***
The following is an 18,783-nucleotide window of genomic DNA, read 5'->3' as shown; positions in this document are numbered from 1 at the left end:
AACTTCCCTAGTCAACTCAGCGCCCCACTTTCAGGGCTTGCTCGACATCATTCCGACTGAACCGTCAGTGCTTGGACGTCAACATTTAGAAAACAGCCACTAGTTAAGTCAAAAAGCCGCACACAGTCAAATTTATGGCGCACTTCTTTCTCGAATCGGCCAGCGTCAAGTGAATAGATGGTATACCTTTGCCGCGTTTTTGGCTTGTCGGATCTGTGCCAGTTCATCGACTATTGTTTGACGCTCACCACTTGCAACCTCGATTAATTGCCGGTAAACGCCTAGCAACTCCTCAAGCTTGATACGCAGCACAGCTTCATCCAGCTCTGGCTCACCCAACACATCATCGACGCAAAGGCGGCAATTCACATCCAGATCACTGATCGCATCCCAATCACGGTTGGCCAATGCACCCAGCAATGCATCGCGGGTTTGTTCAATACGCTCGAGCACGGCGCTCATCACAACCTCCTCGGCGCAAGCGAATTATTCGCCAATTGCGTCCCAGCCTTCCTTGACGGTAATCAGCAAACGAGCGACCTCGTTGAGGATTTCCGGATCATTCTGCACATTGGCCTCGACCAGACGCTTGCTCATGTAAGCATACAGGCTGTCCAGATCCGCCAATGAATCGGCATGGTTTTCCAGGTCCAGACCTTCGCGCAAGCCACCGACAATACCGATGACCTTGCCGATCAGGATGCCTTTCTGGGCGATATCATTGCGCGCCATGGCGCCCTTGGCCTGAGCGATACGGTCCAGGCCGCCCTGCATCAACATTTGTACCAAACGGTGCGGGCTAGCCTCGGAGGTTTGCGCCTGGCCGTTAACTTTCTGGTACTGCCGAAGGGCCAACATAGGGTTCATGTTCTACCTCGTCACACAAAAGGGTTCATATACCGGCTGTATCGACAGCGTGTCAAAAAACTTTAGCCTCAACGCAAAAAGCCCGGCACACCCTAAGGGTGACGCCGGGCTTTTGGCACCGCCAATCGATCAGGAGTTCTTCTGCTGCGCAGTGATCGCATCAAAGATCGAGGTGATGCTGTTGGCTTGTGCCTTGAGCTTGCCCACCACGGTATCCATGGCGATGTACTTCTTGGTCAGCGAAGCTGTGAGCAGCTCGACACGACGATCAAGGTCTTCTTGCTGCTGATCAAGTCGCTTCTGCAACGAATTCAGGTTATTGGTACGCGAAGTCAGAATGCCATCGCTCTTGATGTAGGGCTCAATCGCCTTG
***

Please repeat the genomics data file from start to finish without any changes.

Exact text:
The following is an 18,783-nucleotide window of genomic DNA, read 5'->3' as shown; positions in this document are numbered from 1 at the left end:
AACTTCCCTAGTCAACTCAGCGCCCCACTTTCAGGGCTTGCTCGACATCATTCCGACTGAACCGTCAGTGCTTGGACGTCAACATTTAGAAAACAGCCACTAGTTAAGTCAAAAAGCCGCACACAGTCAAATTTATGGCGCACTTCTTTCTCGAATCGGCCAGCGTCAAGTGAATAGATGGTATACCTTTGCCGCGTTTTTGGCTTGTCGGATCTGTGCCAGTTCATCGACTATTGTTTGACGCTCACCACTTGCAACCTCGATTAATTGCCGGTAAACGCCTAGCAACTCCTCAAGCTTGATACGCAGCACAGCTTCATCCAGCTCTGGCTCACCCAACACATCATCGACGCAAAGGCGGCAATTCACATCCAGATCACTGATCGCATCCCAATCACGGTTGGCCAATGCACCCAGCAATGCATCGCGGGTTTGTTCAATACGCTCGAGCACGGCGCTCATCACAACCTCCTCGGCGCAAGCGAATTATTCGCCAATTGCGTCCCAGCCTTCCTTGACGGTAATCAGCAAACGAGCGACCTCGTTGAGGATTTCCGGATCATTCTGCACATTGGCCTCGACCAGACGCTTGCTCATGTAAGCATACAGGCTGTCCAGATCCGCCAATGAATCGGCATGGTTTTCCAGGTCCAGACCTTCGCGCAAGCCACCGACAATACCGATGACCTTGCCGATCAGGATGCCTTTCTGGGCGATATCATTGCGCGCCATGGCGCCCTTGGCCTGAGCGATACGGTCCAGGCCGCCCTGCATCAACATTTGTACCAAACGGTGCGGGCTAGCCTCGGAGGTTTGCGCCTGGCCGTTAACTTTCTGGTACTGCCGAAGGGCCAACATAGGGTTCATGTTCTACCTCGTCACACAAAAGGGTTCATATACCGGCTGTATCGACAGCGTGTCAAAAAACTTTAGCCTCAACGCAAAAAGCCCGGCACACCCTAAGGGTGACGCCGGGCTTTTGGCACCGCCAATCGATCAGGAGTTCTTCTGCTGCGCAGTGATCGCATCAAAGATCGAGGTGATGCTGTTGGCTTGTGCCTTGAGCTTGCCCACCACGGTATCCATGGCGATGTACTTCTTGGTCAGCGAAGCTGTGAGCAGCTCGACACGACGATCAAGGTCTTCTTGCTGCTGATCAAGTCGCTTCTGCAACGAATTCAGGTTATTGGTACGCGAAGTCAGAATGCCATCGCTCTTGATGTAGGGCTCAATCGCCTTG